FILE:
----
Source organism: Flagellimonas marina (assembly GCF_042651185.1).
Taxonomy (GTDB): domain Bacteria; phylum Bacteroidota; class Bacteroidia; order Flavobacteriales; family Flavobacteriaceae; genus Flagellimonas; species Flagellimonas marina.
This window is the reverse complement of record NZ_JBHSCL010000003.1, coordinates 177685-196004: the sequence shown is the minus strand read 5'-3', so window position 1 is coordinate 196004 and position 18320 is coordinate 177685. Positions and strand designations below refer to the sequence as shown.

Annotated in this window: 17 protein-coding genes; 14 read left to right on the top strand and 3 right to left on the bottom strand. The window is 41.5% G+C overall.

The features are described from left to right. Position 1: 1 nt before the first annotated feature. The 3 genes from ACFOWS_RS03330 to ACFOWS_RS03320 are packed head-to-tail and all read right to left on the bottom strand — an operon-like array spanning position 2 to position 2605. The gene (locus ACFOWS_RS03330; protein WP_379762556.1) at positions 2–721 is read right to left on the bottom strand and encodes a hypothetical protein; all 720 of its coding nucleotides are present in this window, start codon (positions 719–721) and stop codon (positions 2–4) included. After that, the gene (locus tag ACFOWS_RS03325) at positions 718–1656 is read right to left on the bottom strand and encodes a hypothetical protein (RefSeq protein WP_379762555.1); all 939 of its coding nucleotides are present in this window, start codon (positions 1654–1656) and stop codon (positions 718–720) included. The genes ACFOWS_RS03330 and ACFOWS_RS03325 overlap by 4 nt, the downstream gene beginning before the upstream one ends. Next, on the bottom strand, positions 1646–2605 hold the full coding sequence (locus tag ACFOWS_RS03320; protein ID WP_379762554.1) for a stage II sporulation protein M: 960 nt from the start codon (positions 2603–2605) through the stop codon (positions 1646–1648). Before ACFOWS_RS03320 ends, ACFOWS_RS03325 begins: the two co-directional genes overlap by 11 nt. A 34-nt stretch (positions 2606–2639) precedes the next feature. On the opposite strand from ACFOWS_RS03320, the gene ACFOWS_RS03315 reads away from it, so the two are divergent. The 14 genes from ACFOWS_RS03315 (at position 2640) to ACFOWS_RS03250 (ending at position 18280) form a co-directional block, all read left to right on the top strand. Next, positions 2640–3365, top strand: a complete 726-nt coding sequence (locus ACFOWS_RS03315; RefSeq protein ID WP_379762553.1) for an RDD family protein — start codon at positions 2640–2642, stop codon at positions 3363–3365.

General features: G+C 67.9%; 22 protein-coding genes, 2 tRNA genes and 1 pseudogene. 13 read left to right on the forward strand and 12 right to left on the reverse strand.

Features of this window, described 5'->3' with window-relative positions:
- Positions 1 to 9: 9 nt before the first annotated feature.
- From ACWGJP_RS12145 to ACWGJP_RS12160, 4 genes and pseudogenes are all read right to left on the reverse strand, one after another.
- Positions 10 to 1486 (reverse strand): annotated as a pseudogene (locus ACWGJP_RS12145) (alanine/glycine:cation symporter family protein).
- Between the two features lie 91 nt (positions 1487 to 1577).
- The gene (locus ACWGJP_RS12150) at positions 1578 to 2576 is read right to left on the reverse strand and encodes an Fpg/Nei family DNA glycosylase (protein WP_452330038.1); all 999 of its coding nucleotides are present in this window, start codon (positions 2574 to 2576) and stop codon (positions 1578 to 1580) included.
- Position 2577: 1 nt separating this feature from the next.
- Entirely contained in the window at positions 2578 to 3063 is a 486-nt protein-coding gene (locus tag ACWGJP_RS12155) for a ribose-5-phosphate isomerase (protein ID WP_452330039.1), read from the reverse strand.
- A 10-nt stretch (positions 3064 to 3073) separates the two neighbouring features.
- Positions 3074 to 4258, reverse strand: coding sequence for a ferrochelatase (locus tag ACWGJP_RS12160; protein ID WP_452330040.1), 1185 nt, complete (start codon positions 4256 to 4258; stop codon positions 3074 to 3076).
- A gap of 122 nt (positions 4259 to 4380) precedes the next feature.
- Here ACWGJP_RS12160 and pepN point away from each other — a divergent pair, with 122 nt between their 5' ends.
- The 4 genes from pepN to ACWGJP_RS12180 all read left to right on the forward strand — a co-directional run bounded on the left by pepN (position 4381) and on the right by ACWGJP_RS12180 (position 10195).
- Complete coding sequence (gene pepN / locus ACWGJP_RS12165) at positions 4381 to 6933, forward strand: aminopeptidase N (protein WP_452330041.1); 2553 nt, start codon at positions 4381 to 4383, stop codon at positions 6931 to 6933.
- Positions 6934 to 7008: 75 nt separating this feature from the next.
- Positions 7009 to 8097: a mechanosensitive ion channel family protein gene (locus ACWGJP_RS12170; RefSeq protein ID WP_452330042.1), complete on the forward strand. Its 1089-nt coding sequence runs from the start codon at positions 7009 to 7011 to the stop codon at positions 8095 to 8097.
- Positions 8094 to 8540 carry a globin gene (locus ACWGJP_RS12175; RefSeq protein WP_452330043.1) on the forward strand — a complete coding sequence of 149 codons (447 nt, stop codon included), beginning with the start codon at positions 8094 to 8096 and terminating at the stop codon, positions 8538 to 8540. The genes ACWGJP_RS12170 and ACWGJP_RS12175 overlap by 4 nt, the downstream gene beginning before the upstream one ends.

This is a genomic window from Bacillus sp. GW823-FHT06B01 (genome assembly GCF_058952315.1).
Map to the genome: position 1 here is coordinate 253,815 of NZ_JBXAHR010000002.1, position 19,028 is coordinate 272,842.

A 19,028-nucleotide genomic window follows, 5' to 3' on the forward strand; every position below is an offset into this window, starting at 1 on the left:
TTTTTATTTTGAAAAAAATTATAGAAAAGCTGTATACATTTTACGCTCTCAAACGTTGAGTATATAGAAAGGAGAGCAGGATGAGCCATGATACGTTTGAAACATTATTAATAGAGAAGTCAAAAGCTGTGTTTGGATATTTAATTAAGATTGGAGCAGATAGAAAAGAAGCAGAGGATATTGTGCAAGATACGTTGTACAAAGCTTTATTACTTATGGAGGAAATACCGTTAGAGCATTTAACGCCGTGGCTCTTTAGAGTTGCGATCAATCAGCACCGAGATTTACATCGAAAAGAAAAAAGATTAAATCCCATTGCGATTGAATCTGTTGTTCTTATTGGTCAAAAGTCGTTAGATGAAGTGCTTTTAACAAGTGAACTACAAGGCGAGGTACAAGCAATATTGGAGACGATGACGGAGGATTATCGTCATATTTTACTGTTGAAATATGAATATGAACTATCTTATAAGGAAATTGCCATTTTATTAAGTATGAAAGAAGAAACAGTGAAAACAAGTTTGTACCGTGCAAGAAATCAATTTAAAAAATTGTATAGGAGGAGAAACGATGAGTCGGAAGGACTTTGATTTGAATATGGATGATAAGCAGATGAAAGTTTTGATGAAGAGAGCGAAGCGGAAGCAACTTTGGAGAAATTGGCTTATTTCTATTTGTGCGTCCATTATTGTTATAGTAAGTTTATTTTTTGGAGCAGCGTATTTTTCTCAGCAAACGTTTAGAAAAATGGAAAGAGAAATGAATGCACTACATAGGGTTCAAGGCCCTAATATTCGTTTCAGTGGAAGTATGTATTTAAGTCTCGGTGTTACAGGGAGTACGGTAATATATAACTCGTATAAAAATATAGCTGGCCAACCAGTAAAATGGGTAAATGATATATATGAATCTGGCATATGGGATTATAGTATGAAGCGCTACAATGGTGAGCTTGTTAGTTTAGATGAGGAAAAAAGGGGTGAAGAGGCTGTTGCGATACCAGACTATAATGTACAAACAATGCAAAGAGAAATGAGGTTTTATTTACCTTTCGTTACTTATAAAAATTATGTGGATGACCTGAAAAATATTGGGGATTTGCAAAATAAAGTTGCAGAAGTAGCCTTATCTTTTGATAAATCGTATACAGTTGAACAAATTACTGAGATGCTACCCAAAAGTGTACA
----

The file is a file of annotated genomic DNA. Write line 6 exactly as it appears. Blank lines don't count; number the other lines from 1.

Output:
General features: G+C 67.9%; 22 protein-coding genes, 2 tRNA genes and 1 pseudogene. 13 read left to right on the forward strand and 12 right to left on the reverse strand.